by Jesse L. Smith
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“Let us draw near with a true heart in full assurance of faith, having our hearts sprinkled from an evil conscience…” –Hebrews 10:22
Christians are often viewed as nitpicky people who find sin in everything, but in reality those who are not concerned with justifying themselves have no need to be conscious of sin all around them. Self justification is very much a part of human nature, and there are few people who would classify themselves as ‘wicked’. Most everyone wants to feel good about themselves, and the way they accomplish this is by focusing on the faults of others instead of their own. Therefore as ironic as it seems, the people who are most conscious of sins are those who have the greatest amount of sin in their own lives. Scripture describes this quality of the wicked saying, “They search out iniquities; they accomplish a diligent search: both the inward thought of every one of them, and the heart, is deep.” –Psalms 64:6 One would think that somehow the ‘wicked’ would be the most tolerant when it comes to sin, but in reality the exact opposite is true.
Having a sin consciousness is a bad thing, and God never intended His children to live with a constant awareness of sin all around them. The Apostle Paul wrote that the purpose of God’s law is “that every mouth may be stopped, and all the world may become guilty before God.” –Romans 3:19 God’s intention wasn’t for us to constantly feel bad about ourselves, but for us to be aware of our need for a Savior. Once we have acknowledged our own guilt before God, the law has served its purpose in bringing us to the Lord Jesus Christ. At that point there is no longer any need to justify ourselves by focusing on the sins of others, because we have already declared ourselves to be guilty. This in effect frees us from the consciousness of sin around us, because now we look to be justified by the Cross of our Savior.
The moment we begin to justify ourselves by any goodness we think we might have instead of by Jesus, is the moment our conscience will once again be defiled by sin. It is very easy to fall into this trap because it’s in our nature to compare ourselves with one another. We might think we are ‘doing pretty good’ compared to some other person in the church, or feel bad about ourselves based on ‘the performance’ of another. In so doing we disconnect from our Savior, and forget that there is no goodness in any of us but Jesus. As Christians we are not to live by a list of standards that we think can make us good, but by faith in the goodness of Jesus living inside of us. The Apostle Paul questioned the Colossians on this point saying, “Wherefore if you be dead with Christ from the ways of the world, why, as though living in the world, are you subject to ordinances, (Touch not; taste not; handle not; which are all to pass away with use) after the commandments and doctrines of men?”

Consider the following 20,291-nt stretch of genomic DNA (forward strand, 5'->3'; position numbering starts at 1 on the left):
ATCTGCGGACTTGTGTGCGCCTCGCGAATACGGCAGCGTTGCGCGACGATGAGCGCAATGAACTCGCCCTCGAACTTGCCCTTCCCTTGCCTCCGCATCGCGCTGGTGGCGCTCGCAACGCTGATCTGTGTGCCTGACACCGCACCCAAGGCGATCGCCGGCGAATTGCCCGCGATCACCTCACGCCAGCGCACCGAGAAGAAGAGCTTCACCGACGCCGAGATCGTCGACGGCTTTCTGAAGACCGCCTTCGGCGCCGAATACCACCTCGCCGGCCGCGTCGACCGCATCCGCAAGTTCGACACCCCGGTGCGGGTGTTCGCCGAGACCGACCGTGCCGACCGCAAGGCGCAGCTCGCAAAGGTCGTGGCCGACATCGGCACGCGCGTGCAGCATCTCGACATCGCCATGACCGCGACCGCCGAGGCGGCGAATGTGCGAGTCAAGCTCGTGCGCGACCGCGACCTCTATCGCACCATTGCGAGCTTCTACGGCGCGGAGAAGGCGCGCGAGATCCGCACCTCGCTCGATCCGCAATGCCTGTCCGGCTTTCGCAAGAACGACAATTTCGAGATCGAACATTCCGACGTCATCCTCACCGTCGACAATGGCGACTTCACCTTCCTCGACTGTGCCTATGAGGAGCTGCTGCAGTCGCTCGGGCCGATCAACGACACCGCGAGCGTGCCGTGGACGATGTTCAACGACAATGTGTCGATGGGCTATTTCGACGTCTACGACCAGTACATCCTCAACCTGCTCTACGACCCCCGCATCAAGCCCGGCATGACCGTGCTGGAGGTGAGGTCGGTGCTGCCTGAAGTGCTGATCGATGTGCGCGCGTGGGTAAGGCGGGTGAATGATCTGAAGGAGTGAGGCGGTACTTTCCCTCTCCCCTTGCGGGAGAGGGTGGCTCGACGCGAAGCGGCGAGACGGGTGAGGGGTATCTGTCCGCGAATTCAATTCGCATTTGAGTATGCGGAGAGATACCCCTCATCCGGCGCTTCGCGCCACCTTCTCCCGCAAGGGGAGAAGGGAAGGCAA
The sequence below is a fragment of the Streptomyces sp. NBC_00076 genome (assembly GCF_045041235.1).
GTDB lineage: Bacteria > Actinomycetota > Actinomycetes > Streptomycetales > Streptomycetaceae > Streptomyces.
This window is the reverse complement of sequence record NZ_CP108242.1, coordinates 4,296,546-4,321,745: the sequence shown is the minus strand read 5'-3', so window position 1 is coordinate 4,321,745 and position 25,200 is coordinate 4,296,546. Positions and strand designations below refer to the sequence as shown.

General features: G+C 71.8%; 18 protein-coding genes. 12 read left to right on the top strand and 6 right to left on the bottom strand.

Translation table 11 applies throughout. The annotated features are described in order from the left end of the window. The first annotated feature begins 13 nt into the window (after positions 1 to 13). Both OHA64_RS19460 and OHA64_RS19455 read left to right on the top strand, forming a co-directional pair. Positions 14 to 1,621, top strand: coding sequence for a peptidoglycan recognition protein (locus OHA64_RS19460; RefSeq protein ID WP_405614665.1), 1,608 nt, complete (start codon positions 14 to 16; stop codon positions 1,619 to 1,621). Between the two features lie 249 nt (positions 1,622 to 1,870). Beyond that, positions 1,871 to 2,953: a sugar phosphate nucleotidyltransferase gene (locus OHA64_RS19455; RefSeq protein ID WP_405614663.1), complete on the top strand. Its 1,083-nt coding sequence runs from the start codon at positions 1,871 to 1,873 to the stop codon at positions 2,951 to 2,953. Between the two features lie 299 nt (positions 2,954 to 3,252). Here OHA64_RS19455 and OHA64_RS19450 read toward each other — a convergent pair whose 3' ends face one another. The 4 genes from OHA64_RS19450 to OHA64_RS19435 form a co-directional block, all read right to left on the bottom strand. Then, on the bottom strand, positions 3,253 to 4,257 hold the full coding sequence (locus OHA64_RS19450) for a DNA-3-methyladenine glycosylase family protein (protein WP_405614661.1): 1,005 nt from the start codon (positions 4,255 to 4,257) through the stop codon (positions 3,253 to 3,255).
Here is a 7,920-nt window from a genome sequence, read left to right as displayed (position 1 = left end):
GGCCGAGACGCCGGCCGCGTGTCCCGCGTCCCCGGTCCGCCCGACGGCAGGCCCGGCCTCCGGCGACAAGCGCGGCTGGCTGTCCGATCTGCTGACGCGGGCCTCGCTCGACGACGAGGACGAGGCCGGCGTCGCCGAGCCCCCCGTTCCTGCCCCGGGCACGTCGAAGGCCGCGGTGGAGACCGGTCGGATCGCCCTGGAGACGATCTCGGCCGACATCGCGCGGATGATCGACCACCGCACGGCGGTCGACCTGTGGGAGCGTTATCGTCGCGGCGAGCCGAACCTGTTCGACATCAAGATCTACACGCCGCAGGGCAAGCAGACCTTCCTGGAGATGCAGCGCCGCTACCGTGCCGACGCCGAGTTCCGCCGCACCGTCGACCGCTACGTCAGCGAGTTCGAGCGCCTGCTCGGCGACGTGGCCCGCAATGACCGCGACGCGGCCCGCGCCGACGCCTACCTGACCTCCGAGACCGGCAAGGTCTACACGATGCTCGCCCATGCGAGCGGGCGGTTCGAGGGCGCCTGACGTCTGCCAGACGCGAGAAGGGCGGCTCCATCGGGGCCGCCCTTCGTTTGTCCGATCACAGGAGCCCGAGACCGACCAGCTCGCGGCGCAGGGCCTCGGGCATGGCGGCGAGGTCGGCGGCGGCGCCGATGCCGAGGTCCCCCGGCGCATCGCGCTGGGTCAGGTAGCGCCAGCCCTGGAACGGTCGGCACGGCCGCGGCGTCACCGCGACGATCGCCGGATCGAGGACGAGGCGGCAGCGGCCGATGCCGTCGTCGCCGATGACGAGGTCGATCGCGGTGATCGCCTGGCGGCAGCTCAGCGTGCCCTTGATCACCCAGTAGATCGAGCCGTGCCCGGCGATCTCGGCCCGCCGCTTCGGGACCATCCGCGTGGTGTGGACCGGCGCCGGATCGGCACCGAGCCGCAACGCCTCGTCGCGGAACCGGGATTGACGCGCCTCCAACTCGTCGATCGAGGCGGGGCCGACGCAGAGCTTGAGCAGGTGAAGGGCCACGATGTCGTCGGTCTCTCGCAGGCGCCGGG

The more we focus on all the sin in the world, the more our own conscience will be defiled by it. God hasn’t called us to perfection through our own works, but to innocence through our relationship with Jesus. Hebrews 9:14 says, “How much more shall the blood of Christ, who through the eternal Spirit offered himself without spot to God, purge your conscience from dead works to serve the living God?” Like Adam and Eve before the fall of mankind, God is able to cleanse our conscience through faith in Jesus to allow us to stand innocently before Him. We dare not approach God through any goodness of our own, just as Adam and Eve had to hide from the presence of God because of the shame of their own sin. If we try to be justified before God by our works, we lose our innocence before Him.
The world we live in today is full of darkness, but we were never meant to focus on it! All of us are like mirrors, and we will reflect whatever we are angled towards. If we are angled towards the Lord Jesus, we will reflect the light of His Glory – but if we are angled toward darkness we will also reflect darkness. Jesus said, “The light of the body is in the eye: if therefore your eye be single, your whole body shall be full of light. But if your eye be evil, your whole body shall be full of darkness.”-Matthew 6:22-23 Instead of having a sin consciousness, we should have a redemption consciousness – a heart that sees the world through the mercy and grace of a loving Savior.
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Hi Jesse, I share my faith regularly and for years have known that we all justify ourselves, especially the non-believer. I can think of 3 people in the last few weeks where self justification was angrily exposed as we talked. A strong pride that says - look at that guy, at least I am not like him Luke 18:9-14 They have no idea how this is keeping them from God. Because God has placed this strongly on my mind I searched self justification on the site. Your article is the first one I have read. It is awesome. God is using you to clearly explain truth. Your article helped me see more clearly. I am so glad you are a member of the site. Please keep writing. God Bless, Mike Edwards
Very encouraging Jesse. I love that -- We are all like mirrors reflecting whatever we are focused on. I particularly appreciate the message not to be so sin conscious of the world for that is sure to overwhelm us. But to be more Redemption Conscious. For who of us is not without the need for Redemption. A while back I too was led to write a poem entitled Redemption's Grace. The Lord Bless You for your encouraging words.